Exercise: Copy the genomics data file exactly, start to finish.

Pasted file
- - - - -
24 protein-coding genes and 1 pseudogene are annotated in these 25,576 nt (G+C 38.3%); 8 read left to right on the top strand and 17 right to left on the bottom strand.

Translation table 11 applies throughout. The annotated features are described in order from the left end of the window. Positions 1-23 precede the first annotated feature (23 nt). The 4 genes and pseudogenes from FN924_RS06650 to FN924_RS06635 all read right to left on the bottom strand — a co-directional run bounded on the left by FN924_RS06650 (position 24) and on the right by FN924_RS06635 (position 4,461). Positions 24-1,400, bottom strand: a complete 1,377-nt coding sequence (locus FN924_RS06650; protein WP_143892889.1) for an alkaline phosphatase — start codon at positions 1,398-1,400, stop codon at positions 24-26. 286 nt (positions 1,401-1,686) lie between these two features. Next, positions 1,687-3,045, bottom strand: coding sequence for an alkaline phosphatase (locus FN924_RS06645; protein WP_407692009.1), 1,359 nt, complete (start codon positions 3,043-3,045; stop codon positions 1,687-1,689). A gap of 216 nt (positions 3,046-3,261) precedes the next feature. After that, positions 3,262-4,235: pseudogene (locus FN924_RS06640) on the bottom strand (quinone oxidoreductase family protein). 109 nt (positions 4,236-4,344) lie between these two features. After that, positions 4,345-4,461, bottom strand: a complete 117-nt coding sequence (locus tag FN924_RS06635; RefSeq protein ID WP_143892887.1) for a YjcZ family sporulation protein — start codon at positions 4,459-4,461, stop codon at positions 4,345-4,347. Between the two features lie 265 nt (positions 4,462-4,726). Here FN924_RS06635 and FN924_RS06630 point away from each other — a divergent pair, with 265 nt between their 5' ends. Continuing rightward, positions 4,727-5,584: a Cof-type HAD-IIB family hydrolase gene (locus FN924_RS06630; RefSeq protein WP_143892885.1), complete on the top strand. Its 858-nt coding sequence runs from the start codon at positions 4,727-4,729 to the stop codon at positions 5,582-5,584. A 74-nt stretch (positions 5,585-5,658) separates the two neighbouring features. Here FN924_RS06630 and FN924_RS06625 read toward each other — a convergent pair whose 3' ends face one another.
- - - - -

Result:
24 protein-coding genes and 1 pseudogene are annotated in these 25,576 nt (G+C 38.3%); 8 read left to right on the top strand and 17 right to left on the bottom strand.

Translation table 11 applies throughout. The annotated features are described in order from the left end of the window. Positions 1-23 precede the first annotated feature (23 nt). The 4 genes and pseudogenes from FN924_RS06650 to FN924_RS06635 all read right to left on the bottom strand — a co-directional run bounded on the left by FN924_RS06650 (position 24) and on the right by FN924_RS06635 (position 4,461). Positions 24-1,400, bottom strand: a complete 1,377-nt coding sequence (locus FN924_RS06650; protein WP_143892889.1) for an alkaline phosphatase — start codon at positions 1,398-1,400, stop codon at positions 24-26. 286 nt (positions 1,401-1,686) lie between these two features. Next, positions 1,687-3,045, bottom strand: coding sequence for an alkaline phosphatase (locus FN924_RS06645; protein WP_407692009.1), 1,359 nt, complete (start codon positions 3,043-3,045; stop codon positions 1,687-1,689). A gap of 216 nt (positions 3,046-3,261) precedes the next feature. After that, positions 3,262-4,235: pseudogene (locus FN924_RS06640) on the bottom strand (quinone oxidoreductase family protein). 109 nt (positions 4,236-4,344) lie between these two features. After that, positions 4,345-4,461, bottom strand: a complete 117-nt coding sequence (locus tag FN924_RS06635; RefSeq protein ID WP_143892887.1) for a YjcZ family sporulation protein — start codon at positions 4,459-4,461, stop codon at positions 4,345-4,347. Between the two features lie 265 nt (positions 4,462-4,726). Here FN924_RS06635 and FN924_RS06630 point away from each other — a divergent pair, with 265 nt between their 5' ends. Continuing rightward, positions 4,727-5,584: a Cof-type HAD-IIB family hydrolase gene (locus FN924_RS06630; RefSeq protein WP_143892885.1), complete on the top strand. Its 858-nt coding sequence runs from the start codon at positions 4,727-4,729 to the stop codon at positions 5,582-5,584. A 74-nt stretch (positions 5,585-5,658) separates the two neighbouring features. Here FN924_RS06630 and FN924_RS06625 read toward each other — a convergent pair whose 3' ends face one another.